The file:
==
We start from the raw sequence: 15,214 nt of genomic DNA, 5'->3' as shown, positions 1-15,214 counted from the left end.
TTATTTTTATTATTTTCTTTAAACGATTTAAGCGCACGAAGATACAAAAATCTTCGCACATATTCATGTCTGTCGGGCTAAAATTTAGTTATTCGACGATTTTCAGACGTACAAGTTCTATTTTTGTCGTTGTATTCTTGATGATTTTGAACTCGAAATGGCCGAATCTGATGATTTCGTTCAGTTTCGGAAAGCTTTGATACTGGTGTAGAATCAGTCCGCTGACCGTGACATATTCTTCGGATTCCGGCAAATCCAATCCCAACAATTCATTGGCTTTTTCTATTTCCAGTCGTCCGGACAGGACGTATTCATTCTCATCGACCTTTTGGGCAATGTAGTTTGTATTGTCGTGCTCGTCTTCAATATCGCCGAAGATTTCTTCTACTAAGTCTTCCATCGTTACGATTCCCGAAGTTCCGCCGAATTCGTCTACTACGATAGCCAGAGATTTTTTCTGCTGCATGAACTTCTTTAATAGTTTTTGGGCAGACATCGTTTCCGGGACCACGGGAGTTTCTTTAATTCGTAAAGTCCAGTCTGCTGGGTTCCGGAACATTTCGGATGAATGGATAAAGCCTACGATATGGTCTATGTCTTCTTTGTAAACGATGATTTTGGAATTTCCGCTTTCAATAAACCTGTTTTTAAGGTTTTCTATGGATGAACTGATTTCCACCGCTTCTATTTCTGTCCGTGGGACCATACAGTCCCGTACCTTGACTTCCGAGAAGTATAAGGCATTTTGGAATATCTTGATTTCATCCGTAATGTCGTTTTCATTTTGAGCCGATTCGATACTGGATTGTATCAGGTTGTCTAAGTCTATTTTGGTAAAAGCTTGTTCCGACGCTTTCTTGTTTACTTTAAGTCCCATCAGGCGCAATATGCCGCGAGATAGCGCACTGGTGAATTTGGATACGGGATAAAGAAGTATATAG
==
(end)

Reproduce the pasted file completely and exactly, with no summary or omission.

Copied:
We start from the raw sequence: 15,214 nt of genomic DNA, 5'->3' as shown, positions 1-15,214 counted from the left end.
TTATTTTTATTATTTTCTTTAAACGATTTAAGCGCACGAAGATACAAAAATCTTCGCACATATTCATGTCTGTCGGGCTAAAATTTAGTTATTCGACGATTTTCAGACGTACAAGTTCTATTTTTGTCGTTGTATTCTTGATGATTTTGAACTCGAAATGGCCGAATCTGATGATTTCGTTCAGTTTCGGAAAGCTTTGATACTGGTGTAGAATCAGTCCGCTGACCGTGACATATTCTTCGGATTCCGGCAAATCCAATCCCAACAATTCATTGGCTTTTTCTATTTCCAGTCGTCCGGACAGGACGTATTCATTCTCATCGACCTTTTGGGCAATGTAGTTTGTATTGTCGTGCTCGTCTTCAATATCGCCGAAGATTTCTTCTACTAAGTCTTCCATCGTTACGATTCCCGAAGTTCCGCCGAATTCGTCTACTACGATAGCCAGAGATTTTTTCTGCTGCATGAACTTCTTTAATAGTTTTTGGGCAGACATCGTTTCCGGGACCACGGGAGTTTCTTTAATTCGTAAAGTCCAGTCTGCTGGGTTCCGGAACATTTCGGATGAATGGATAAAGCCTACGATATGGTCTATGTCTTCTTTGTAAACGATGATTTTGGAATTTCCGCTTTCAATAAACCTGTTTTTAAGGTTTTCTATGGATGAACTGATTTCCACCGCTTCTATTTCTGTCCGTGGGACCATACAGTCCCGTACCTTGACTTCCGAGAAGTATAAGGCATTTTGGAATATCTTGATTTCATCCGTAATGTCGTTTTCATTTTGAGCCGATTCGATACTGGATTGTATCAGGTTGTCTAAGTCTATTTTGGTAAAAGCTTGTTCCGACGCTTTCTTGTTTACTTTAAGTCCCATCAGGCGCAATATGCCGCGAGATAGCGCACTGGTGAATTTGGATACGGGATAAAGAAGTATATAG